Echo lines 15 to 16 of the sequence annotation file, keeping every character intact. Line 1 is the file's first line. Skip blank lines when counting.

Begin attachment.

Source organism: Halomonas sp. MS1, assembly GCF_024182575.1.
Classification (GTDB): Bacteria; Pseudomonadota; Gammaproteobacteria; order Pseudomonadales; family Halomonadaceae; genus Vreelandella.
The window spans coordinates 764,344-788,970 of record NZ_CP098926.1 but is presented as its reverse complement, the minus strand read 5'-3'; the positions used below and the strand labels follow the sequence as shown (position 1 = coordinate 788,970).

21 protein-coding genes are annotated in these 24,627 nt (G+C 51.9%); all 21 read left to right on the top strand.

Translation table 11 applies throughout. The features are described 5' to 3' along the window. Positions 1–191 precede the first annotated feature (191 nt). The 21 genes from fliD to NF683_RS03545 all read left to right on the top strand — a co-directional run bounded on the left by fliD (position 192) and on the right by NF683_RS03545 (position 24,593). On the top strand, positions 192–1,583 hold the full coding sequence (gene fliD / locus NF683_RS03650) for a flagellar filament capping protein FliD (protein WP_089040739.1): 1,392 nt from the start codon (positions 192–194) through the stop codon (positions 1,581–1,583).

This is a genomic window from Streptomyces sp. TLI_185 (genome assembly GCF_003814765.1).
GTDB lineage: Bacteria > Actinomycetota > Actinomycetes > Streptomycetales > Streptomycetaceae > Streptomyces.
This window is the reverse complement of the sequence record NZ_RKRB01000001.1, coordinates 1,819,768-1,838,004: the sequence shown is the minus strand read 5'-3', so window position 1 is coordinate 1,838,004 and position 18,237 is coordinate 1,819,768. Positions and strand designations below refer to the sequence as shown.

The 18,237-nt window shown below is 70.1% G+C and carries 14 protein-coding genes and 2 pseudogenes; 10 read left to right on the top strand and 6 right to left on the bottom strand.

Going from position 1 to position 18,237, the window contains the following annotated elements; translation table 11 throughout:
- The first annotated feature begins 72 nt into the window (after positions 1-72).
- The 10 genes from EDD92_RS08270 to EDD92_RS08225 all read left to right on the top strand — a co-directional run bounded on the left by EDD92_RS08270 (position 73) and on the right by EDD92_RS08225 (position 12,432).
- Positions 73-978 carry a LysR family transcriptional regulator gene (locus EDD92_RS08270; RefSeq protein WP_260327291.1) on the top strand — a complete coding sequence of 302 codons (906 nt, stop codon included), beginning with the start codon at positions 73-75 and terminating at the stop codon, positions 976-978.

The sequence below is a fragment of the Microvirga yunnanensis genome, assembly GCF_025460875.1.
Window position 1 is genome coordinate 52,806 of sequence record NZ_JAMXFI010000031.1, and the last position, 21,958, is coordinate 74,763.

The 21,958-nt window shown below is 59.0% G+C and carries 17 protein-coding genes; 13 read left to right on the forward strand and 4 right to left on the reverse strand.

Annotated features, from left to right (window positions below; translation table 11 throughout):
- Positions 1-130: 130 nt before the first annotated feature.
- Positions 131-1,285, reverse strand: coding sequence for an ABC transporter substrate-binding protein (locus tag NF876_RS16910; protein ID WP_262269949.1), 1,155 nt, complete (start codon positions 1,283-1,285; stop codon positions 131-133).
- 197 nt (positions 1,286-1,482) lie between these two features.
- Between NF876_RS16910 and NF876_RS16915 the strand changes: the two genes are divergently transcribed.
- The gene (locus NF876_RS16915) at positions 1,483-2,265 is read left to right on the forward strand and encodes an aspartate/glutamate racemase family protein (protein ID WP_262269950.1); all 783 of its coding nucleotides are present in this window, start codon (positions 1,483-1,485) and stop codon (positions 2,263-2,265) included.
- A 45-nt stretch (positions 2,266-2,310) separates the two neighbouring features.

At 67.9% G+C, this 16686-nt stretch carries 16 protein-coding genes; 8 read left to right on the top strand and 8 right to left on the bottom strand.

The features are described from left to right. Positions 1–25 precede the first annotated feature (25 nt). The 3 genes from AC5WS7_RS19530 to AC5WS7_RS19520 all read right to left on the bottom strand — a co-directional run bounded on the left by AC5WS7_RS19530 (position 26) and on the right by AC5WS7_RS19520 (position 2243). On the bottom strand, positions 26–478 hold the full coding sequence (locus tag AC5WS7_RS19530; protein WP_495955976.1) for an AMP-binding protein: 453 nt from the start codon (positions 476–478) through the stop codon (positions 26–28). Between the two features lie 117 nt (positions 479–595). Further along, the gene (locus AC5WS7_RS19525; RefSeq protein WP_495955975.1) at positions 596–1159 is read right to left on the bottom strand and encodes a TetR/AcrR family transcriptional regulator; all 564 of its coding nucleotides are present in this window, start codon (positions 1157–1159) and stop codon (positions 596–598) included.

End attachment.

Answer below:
Window position 1 is genome coordinate 52,806 of sequence record NZ_JAMXFI010000031.1, and the last position, 21,958, is coordinate 74,763.

The 21,958-nt window shown below is 59.0% G+C and carries 17 protein-coding genes; 13 read left to right on the forward strand and 4 right to left on the reverse strand.